Flight Volume Five
Kazu Kibuishi, editor
Paperback, 363 pages
List Price: $25.00
Cutting-edge comics are usually dark, angst-filled affairs. But opening Flight Volume Five, a luscious, full-color collection of graphic short stories, is like discovering Disney's Fantasia all over again.
Originally an indie venture known only to graphic novel insiders and the uber-hip, the annually issued Flight series is now flirting with the mainstream; people in the know still scrutinize each volume for hot new talent, but, increasingly, lovers of short stories, science fiction, manga, and cartoons are beginning to pick up these exquisite, genre-blending anthologies.
With Volume Five, series editor, Kazu Kibuishi (author of the heralded steampunk Western, Daisy Kutter), has once again crafted a work of childlike beauty and a major showcase for some of America's best young graphic novelists.
In this volume's silly-but-philosophical "Igloo Head and Tree Head," by Scott Campbell, a peacenik monster (Igloo Head) believes "tacos are way more delicious than war is fun" and sets out to convert an alliance of war-minded creatures. (The mail-order disguises he uses to infiltrate the War Club are hilarious.)
In "The Changeling," by Sarah Mensinga, a pregnant, unmarried girl has her baby saved, not stolen, by fairies.
In Matthew Bernier's "Mountains," two people on a deserted island confront an ocean full of frightening sea monsters. "I think they just look scary," one of them says, before realizing it's possible to march across their backs like steppingstones.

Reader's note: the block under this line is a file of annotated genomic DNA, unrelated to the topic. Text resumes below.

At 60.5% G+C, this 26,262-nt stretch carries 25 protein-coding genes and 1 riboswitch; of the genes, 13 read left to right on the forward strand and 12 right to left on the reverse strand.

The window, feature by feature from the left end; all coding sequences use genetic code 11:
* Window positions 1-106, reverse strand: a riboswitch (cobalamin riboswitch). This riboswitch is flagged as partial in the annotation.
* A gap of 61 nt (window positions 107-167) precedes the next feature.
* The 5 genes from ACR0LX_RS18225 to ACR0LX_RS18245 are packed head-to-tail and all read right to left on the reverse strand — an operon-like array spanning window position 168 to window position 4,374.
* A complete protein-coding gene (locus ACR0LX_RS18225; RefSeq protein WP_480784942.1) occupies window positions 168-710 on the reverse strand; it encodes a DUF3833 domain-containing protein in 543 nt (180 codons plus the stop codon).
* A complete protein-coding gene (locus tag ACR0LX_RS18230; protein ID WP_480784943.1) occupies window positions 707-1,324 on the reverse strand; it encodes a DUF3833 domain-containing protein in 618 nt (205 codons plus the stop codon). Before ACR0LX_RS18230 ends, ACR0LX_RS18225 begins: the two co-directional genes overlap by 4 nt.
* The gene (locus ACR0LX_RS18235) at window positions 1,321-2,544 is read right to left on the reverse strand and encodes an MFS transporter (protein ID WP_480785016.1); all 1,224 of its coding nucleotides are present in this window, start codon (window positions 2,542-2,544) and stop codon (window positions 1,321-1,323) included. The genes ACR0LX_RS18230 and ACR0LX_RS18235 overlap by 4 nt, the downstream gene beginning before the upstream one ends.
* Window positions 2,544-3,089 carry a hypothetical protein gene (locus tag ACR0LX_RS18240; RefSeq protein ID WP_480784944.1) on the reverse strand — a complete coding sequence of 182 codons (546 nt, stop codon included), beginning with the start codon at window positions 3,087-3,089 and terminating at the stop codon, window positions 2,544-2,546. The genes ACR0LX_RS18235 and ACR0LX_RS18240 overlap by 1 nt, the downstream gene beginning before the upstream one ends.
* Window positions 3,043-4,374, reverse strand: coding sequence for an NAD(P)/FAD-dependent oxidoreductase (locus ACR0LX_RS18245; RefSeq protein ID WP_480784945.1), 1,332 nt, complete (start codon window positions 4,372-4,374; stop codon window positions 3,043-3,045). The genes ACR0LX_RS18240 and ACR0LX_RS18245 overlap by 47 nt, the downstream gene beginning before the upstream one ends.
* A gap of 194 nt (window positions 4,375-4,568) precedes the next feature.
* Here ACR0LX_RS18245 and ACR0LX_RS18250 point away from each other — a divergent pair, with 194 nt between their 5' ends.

In the charming "Voyage," a polar bear on an iceberg floats wordlessly past scenes of natural wonder and man-made destruction.
A few of these young authors, like Svetlana Chmakova, creator of the acclaimed manga Dramacon, have been around a while. But many — Bernier, included — are newbies straight out of art school.
In these delightful pieces, influences as varied as Pixar, The New Yorker's Saul Steinberg, Jules Verne, Jonny Quest, manga and the Cartoon Network have been absorbed and transformed into fine new art. It was inevitable that talented children would grow up and turn their beloved comic books and Saturday-morning cartoons into treasure — sweet revenge for all those times they were told to put Sailor Moon away and turn the television off.
These kids aren't just all right — they're brilliant.